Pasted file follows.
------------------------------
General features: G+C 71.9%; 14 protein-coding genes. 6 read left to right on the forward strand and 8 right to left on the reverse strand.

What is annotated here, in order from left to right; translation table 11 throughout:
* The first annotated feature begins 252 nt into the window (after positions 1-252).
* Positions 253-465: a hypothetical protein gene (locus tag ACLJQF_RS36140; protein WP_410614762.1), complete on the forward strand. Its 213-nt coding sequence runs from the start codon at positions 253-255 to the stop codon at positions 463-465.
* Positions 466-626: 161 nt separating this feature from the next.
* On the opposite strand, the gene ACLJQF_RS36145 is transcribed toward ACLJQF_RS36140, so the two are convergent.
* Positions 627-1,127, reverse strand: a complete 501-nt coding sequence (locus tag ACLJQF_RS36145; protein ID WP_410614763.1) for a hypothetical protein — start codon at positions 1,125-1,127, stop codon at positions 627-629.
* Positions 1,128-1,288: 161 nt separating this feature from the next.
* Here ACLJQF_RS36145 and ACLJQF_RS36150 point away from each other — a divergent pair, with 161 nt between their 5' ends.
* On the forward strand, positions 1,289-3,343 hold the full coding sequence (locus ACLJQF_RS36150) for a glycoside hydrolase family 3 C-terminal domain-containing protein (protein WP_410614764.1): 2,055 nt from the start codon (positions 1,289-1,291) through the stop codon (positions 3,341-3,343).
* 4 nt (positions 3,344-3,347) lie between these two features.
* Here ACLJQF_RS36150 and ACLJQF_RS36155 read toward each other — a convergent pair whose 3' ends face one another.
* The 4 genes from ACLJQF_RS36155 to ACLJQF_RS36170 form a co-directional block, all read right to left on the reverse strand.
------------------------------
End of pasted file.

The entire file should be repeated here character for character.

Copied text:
General features: G+C 71.9%; 14 protein-coding genes. 6 read left to right on the forward strand and 8 right to left on the reverse strand.

What is annotated here, in order from left to right; translation table 11 throughout:
* The first annotated feature begins 252 nt into the window (after positions 1-252).
* Positions 253-465: a hypothetical protein gene (locus tag ACLJQF_RS36140; protein WP_410614762.1), complete on the forward strand. Its 213-nt coding sequence runs from the start codon at positions 253-255 to the stop codon at positions 463-465.
* Positions 466-626: 161 nt separating this feature from the next.
* On the opposite strand, the gene ACLJQF_RS36145 is transcribed toward ACLJQF_RS36140, so the two are convergent.
* Positions 627-1,127, reverse strand: a complete 501-nt coding sequence (locus tag ACLJQF_RS36145; protein ID WP_410614763.1) for a hypothetical protein — start codon at positions 1,125-1,127, stop codon at positions 627-629.
* Positions 1,128-1,288: 161 nt separating this feature from the next.
* Here ACLJQF_RS36145 and ACLJQF_RS36150 point away from each other — a divergent pair, with 161 nt between their 5' ends.
* On the forward strand, positions 1,289-3,343 hold the full coding sequence (locus ACLJQF_RS36150) for a glycoside hydrolase family 3 C-terminal domain-containing protein (protein WP_410614764.1): 2,055 nt from the start codon (positions 1,289-1,291) through the stop codon (positions 3,341-3,343).
* 4 nt (positions 3,344-3,347) lie between these two features.
* Here ACLJQF_RS36150 and ACLJQF_RS36155 read toward each other — a convergent pair whose 3' ends face one another.
* The 4 genes from ACLJQF_RS36155 to ACLJQF_RS36170 form a co-directional block, all read right to left on the reverse strand.